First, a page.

9. With its colorful and slightly renegade history, San Francisco has grown to be one of the most tolerant cities in the world. From the days of the “Barbary Coast,” the decades of the beatniks, the hippies and the anti-warriors, to the techies, multisexuals and environmentalists of today, San Francisco seems generous enough to accommodate the needs and rights of those of all stripes, from anarchists to CEOs, feminists to hardhats, Bhuddists to Baptists, radicals to ra-ra-ras, tigers to zebras and diplomats to bums.



There are two kinds of people in San Francisco: the many who worship the Great Slug, and the one or two who believe there’s life after birth, but keep it to themselves.


10. A vacation destination for people all over the world, San Francisco’s aesthetic, gustatory and cultural delights, bracing sea breezes, and the beauties of its surrounding countryside can leave a lasting impression, fit for a lifetime, on all who journey hence.



No one who’s visited San Francisco has ever wanted to stay, and no one who’s left San Francisco has ever wanted to return.





1. Los Angeles is a huge city, but you’d never know it by comparing neighborhoods. If you start at one “end” and drive for an hour, get out of your car and look around, there’s no way to tell that you haven’t just turned the corner and parked.



Los Angeles is really a very small town. Situated halfway between Santa Barbara and San Diego, Los Angeles is actually a quaint fishing village with a few shops selling shells and knickknacks, and fresh vegetables from carts.


2. There are a lot of cars in Los Angeles. You could even say that Los Angeles was built for cars and that any consideration given to a prospective human population took a back seat.



Most Angelenos go everywhere on foot. The town is so small that cars are unnecessary. Once in awhile someone rides through on a Shetland pony.


3. One third of the land area of Los Angeles is paved over. This leaves, of course, the palm trees.



Los Angeles has only one paved street, Main Street, and it’s cobbled. All the other byways are of grass or thick moss.


4. Los Angeles is (still) smoggy. On some summer days, you can barely see across the street.



The air in Los Angeles is so fresh and pure that Angelenos often bottle some to take with them, so they can breathe it while they’re on vacation in San Francisco.


5. Los Angeles is expensive to live in. Especially for what you get.



You can get by in Los Angeles comfortably on 50 cents a day.


6. All the majorities in Los Angeles are minorities. To live there, you must know English as a Second Language, even if it’s your first.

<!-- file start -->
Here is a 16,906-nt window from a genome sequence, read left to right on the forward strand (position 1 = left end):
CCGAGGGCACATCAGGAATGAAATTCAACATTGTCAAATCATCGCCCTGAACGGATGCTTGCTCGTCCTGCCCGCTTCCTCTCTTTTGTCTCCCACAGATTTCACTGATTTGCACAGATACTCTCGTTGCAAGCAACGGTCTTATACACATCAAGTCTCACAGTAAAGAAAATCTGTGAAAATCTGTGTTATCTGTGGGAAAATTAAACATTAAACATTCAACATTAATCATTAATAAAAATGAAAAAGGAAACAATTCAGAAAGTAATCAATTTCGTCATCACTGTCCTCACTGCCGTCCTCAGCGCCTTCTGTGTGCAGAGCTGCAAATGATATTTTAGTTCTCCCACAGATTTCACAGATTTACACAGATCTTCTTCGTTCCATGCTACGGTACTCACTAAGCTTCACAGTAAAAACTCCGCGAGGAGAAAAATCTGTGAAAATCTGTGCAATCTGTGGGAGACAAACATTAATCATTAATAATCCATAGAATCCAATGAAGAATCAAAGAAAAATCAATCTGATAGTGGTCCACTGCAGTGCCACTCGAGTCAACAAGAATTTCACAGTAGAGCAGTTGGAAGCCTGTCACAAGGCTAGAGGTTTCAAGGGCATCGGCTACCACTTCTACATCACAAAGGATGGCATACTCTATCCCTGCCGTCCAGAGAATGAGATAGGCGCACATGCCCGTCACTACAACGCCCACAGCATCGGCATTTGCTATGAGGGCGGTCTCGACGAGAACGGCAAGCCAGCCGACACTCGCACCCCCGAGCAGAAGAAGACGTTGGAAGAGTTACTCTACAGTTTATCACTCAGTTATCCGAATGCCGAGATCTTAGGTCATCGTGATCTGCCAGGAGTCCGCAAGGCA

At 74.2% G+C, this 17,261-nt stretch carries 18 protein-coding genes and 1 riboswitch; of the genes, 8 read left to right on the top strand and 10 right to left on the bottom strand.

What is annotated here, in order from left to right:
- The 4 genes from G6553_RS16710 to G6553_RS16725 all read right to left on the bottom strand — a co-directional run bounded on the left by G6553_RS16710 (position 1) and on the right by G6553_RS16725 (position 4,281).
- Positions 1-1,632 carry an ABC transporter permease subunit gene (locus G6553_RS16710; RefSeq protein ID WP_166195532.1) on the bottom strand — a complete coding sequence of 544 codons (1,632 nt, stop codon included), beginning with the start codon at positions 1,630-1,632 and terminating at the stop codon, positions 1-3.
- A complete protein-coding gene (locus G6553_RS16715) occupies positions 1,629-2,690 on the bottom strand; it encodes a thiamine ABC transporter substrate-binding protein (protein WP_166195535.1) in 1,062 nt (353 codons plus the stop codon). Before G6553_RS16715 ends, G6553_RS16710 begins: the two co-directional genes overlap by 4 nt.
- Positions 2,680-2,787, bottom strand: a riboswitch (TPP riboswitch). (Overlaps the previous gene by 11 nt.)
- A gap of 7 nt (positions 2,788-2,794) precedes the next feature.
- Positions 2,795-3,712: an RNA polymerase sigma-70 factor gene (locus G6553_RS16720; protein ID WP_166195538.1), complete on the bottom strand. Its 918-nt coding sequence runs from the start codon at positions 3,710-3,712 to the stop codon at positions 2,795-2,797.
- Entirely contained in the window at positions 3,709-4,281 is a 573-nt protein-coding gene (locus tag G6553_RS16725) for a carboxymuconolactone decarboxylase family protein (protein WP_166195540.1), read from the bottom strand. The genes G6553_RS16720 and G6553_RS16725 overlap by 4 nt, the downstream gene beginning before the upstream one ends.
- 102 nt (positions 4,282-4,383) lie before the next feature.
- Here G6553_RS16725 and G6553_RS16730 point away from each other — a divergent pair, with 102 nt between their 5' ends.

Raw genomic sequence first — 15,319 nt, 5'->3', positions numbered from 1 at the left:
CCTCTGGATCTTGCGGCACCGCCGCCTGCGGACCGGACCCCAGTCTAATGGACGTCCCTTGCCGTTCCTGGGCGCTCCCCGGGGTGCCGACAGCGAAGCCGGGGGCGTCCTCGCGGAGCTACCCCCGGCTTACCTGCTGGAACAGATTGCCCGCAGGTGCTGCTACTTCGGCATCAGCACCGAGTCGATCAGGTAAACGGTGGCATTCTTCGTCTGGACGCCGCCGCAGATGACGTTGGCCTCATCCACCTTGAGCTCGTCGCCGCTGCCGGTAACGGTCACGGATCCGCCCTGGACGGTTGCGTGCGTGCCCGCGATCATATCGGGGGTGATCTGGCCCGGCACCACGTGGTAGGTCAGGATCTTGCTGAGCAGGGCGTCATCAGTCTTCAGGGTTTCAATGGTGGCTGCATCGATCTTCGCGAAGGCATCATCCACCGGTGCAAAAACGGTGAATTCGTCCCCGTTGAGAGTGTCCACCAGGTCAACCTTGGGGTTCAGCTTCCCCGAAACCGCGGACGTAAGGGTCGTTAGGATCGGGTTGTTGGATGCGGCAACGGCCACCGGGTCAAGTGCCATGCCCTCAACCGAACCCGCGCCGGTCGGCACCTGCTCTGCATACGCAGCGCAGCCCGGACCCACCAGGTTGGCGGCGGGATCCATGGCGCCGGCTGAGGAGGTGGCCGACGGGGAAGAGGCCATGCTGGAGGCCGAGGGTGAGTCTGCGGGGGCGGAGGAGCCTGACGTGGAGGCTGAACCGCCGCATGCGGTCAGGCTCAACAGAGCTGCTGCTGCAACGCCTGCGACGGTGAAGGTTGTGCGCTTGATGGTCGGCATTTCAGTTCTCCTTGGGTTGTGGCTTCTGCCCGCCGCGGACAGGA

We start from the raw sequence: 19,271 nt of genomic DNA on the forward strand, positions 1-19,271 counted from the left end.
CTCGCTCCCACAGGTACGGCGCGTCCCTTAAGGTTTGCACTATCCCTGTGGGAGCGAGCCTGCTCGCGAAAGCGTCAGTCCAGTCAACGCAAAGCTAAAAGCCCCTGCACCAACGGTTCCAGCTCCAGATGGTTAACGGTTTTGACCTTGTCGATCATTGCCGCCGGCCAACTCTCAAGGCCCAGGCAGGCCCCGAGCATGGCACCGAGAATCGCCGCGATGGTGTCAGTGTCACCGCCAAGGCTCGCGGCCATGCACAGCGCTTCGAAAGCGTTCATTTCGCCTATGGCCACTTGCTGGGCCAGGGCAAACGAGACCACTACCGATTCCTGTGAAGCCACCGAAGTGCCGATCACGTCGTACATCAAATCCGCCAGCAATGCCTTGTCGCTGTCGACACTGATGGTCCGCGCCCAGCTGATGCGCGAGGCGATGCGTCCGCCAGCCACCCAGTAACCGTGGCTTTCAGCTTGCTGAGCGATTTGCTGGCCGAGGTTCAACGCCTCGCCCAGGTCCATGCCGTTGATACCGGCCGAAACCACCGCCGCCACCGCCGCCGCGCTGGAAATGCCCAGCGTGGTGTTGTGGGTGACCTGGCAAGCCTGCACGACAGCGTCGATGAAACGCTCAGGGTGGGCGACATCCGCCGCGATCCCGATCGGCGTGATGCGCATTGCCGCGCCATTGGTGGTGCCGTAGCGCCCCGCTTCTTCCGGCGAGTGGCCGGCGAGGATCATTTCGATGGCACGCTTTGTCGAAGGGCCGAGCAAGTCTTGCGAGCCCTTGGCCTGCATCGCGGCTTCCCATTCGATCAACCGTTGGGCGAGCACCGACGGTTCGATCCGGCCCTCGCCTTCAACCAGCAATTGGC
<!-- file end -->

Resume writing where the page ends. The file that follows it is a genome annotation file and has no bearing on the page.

Everyone who lives in Los Angeles is a descendant of someone from Scotland, with the exception of the Rijkyelljord family, which hales from Iceland, and the people of Hollywood (see Fact #8.)


7. Los Angeles beaches are crowded and boring. Not counting the bimbos.



You can walk long stretches of Los Angeles beach—sometimes for miles—without seeing another human soul. Virtually every marine flower that grows in North America can be found proliferating on the beaches of Los Angeles, and marine biologists come from all over the world to study the intricate and fascinating phenomenon of life in the huge and spectacular Los Angeles tide pools.


8. The section of Los Angeles known as Hollywood is a seedy, unattractive and downscale neighborhood populated by pimps, hookers, pushers, bizarre pseudosexual entities, and other dregs of humanity, like tourists from New Jersey. (At least the last time the author was there, which was before you were born.)



The Hollywood neighborhood is a bright, cheerful village-within-a-village, where all the buildings are made of either redwood or knotty pine, and are surrounded by mossy lawns bordered by carefully tended wildflowers. Every household in Hollywood has a cat, a puppy and a cuckoo clock. The people who live in Hollywood are all descended from either Davy Crockett or Johann Sebastian Bach.


9. The entertainment industry of Los Angeles really is, to a startling degree, peopled by greedy, degenerate back-stabbers who take every recreational drug known to man, use others like throwrugs, and have the high ideals and integrity of a tse tse fly. Surprise!



There is but one entertainment organization in Los Angeles, a motion picture company that only makes films of nurseries and zoo animals for PTA meetings and Sunday schools. There is only one musical composer in Los Angeles, Rudolph Gentle, who is the author of three songs: She’ll Be Comin’ Around the Mountain, Old MacDonald Had A Farm, and Christmas in Poohville.


10. Everyone in Los Angeles is from somewhere else.



No one who has ever come to L.A. from somewhere else has ever stayed.No one who has lived in L.A. has ever left. 


(p.s. Guess where the author was born.)



The author hasn't been to L.A. in 30 years. No doubt, since then, things have only gone downhill.

San Francisco is so expensive to live in now that the only new people who can afford to stake a claim to property there are homeless.




Submitted: January 10, 2020

© Copyright 2023 Rocky Leplin. All rights reserved.